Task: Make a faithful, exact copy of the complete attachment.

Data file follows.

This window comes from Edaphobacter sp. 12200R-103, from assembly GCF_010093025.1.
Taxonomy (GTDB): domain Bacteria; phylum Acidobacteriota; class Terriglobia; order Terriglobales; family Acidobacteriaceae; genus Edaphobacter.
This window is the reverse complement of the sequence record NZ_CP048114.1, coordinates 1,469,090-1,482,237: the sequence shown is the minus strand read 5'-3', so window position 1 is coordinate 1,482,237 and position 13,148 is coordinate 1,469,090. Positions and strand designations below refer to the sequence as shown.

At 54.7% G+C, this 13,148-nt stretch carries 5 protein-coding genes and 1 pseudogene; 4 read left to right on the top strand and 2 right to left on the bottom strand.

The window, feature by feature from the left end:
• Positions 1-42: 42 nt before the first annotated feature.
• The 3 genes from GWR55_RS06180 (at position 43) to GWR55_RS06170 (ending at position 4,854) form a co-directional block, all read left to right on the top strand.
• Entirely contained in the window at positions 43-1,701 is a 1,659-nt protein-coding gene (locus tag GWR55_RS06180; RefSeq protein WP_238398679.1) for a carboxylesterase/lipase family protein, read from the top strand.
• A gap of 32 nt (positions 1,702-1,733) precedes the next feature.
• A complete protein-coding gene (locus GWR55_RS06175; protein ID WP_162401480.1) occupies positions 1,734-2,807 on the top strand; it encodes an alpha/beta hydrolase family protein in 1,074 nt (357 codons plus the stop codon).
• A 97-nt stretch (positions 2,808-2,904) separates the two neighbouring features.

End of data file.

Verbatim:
This window comes from Edaphobacter sp. 12200R-103, from assembly GCF_010093025.1.
Taxonomy (GTDB): domain Bacteria; phylum Acidobacteriota; class Terriglobia; order Terriglobales; family Acidobacteriaceae; genus Edaphobacter.
This window is the reverse complement of the sequence record NZ_CP048114.1, coordinates 1,469,090-1,482,237: the sequence shown is the minus strand read 5'-3', so window position 1 is coordinate 1,482,237 and position 13,148 is coordinate 1,469,090. Positions and strand designations below refer to the sequence as shown.

At 54.7% G+C, this 13,148-nt stretch carries 5 protein-coding genes and 1 pseudogene; 4 read left to right on the top strand and 2 right to left on the bottom strand.

The window, feature by feature from the left end:
• Positions 1-42: 42 nt before the first annotated feature.
• The 3 genes from GWR55_RS06180 (at position 43) to GWR55_RS06170 (ending at position 4,854) form a co-directional block, all read left to right on the top strand.
• Entirely contained in the window at positions 43-1,701 is a 1,659-nt protein-coding gene (locus tag GWR55_RS06180; RefSeq protein WP_238398679.1) for a carboxylesterase/lipase family protein, read from the top strand.
• A gap of 32 nt (positions 1,702-1,733) precedes the next feature.
• A complete protein-coding gene (locus GWR55_RS06175; protein ID WP_162401480.1) occupies positions 1,734-2,807 on the top strand; it encodes an alpha/beta hydrolase family protein in 1,074 nt (357 codons plus the stop codon).
• A 97-nt stretch (positions 2,808-2,904) separates the two neighbouring features.